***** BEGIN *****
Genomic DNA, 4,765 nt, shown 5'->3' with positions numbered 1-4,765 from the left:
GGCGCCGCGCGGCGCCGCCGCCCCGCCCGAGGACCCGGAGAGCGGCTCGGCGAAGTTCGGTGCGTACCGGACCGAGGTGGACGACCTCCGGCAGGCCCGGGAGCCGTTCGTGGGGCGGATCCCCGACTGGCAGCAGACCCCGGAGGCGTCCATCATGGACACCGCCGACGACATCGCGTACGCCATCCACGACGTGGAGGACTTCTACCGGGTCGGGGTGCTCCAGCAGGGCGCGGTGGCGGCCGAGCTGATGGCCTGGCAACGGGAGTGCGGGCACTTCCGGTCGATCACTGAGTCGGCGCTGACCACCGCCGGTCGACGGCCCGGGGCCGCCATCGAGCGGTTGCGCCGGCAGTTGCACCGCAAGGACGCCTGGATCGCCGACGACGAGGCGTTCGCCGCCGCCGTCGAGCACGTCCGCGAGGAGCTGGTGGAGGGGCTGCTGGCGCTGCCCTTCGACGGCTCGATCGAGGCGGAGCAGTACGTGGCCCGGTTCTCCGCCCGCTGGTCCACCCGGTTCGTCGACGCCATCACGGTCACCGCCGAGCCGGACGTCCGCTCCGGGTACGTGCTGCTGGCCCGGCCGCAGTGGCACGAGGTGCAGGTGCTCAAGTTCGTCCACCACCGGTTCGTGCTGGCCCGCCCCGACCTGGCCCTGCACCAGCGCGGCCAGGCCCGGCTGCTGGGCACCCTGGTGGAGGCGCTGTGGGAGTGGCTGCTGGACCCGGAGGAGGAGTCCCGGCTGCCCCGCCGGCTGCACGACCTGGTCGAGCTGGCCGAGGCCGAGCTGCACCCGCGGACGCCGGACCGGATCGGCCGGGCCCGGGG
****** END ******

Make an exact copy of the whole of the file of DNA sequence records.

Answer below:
Genomic DNA, 4,765 nt, shown 5'->3' with positions numbered 1-4,765 from the left:
GGCGCCGCGCGGCGCCGCCGCCCCGCCCGAGGACCCGGAGAGCGGCTCGGCGAAGTTCGGTGCGTACCGGACCGAGGTGGACGACCTCCGGCAGGCCCGGGAGCCGTTCGTGGGGCGGATCCCCGACTGGCAGCAGACCCCGGAGGCGTCCATCATGGACACCGCCGACGACATCGCGTACGCCATCCACGACGTGGAGGACTTCTACCGGGTCGGGGTGCTCCAGCAGGGCGCGGTGGCGGCCGAGCTGATGGCCTGGCAACGGGAGTGCGGGCACTTCCGGTCGATCACTGAGTCGGCGCTGACCACCGCCGGTCGACGGCCCGGGGCCGCCATCGAGCGGTTGCGCCGGCAGTTGCACCGCAAGGACGCCTGGATCGCCGACGACGAGGCGTTCGCCGCCGCCGTCGAGCACGTCCGCGAGGAGCTGGTGGAGGGGCTGCTGGCGCTGCCCTTCGACGGCTCGATCGAGGCGGAGCAGTACGTGGCCCGGTTCTCCGCCCGCTGGTCCACCCGGTTCGTCGACGCCATCACGGTCACCGCCGAGCCGGACGTCCGCTCCGGGTACGTGCTGCTGGCCCGGCCGCAGTGGCACGAGGTGCAGGTGCTCAAGTTCGTCCACCACCGGTTCGTGCTGGCCCGCCCCGACCTGGCCCTGCACCAGCGCGGCCAGGCCCGGCTGCTGGGCACCCTGGTGGAGGCGCTGTGGGAGTGGCTGCTGGACCCGGAGGAGGAGTCCCGGCTGCCCCGCCGGCTGCACGACCTGGTCGAGCTGGCCGAGGCCGAGCTGCACCCGCGGACGCCGGACCGGATCGGCCGGGCCCGGGG